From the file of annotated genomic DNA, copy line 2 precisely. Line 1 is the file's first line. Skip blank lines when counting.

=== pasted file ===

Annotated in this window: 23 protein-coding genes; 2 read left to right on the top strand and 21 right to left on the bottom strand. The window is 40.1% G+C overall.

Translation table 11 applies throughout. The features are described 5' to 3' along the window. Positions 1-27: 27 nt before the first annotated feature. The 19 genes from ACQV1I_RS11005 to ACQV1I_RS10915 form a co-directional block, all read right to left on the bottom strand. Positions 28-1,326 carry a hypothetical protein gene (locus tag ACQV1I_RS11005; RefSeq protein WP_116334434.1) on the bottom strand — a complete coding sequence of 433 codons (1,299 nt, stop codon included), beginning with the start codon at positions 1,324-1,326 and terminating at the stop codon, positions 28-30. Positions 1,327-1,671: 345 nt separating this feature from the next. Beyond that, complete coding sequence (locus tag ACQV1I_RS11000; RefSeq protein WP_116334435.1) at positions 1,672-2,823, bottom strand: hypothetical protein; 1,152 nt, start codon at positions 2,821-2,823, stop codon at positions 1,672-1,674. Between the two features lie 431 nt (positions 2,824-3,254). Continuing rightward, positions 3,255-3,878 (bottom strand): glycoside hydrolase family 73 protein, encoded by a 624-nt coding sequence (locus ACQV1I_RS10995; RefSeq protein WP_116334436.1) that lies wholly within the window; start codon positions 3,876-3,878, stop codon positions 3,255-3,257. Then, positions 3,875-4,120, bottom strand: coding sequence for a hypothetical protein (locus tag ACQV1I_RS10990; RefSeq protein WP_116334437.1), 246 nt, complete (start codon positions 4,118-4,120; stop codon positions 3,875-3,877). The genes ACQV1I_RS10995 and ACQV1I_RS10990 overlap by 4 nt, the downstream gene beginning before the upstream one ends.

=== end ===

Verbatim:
Translation table 11 applies throughout. The features are described 5' to 3' along the window. Positions 1-27: 27 nt before the first annotated feature. The 19 genes from ACQV1I_RS11005 to ACQV1I_RS10915 form a co-directional block, all read right to left on the bottom strand. Positions 28-1,326 carry a hypothetical protein gene (locus tag ACQV1I_RS11005; RefSeq protein WP_116334434.1) on the bottom strand — a complete coding sequence of 433 codons (1,299 nt, stop codon included), beginning with the start codon at positions 1,324-1,326 and terminating at the stop codon, positions 28-30. Positions 1,327-1,671: 345 nt separating this feature from the next. Beyond that, complete coding sequence (locus tag ACQV1I_RS11000; RefSeq protein WP_116334435.1) at positions 1,672-2,823, bottom strand: hypothetical protein; 1,152 nt, start codon at positions 2,821-2,823, stop codon at positions 1,672-1,674. Between the two features lie 431 nt (positions 2,824-3,254). Continuing rightward, positions 3,255-3,878 (bottom strand): glycoside hydrolase family 73 protein, encoded by a 624-nt coding sequence (locus ACQV1I_RS10995; RefSeq protein WP_116334436.1) that lies wholly within the window; start codon positions 3,876-3,878, stop codon positions 3,255-3,257. Then, positions 3,875-4,120, bottom strand: coding sequence for a hypothetical protein (locus tag ACQV1I_RS10990; RefSeq protein WP_116334437.1), 246 nt, complete (start codon positions 4,118-4,120; stop codon positions 3,875-3,877). The genes ACQV1I_RS10995 and ACQV1I_RS10990 overlap by 4 nt, the downstream gene beginning before the upstream one ends.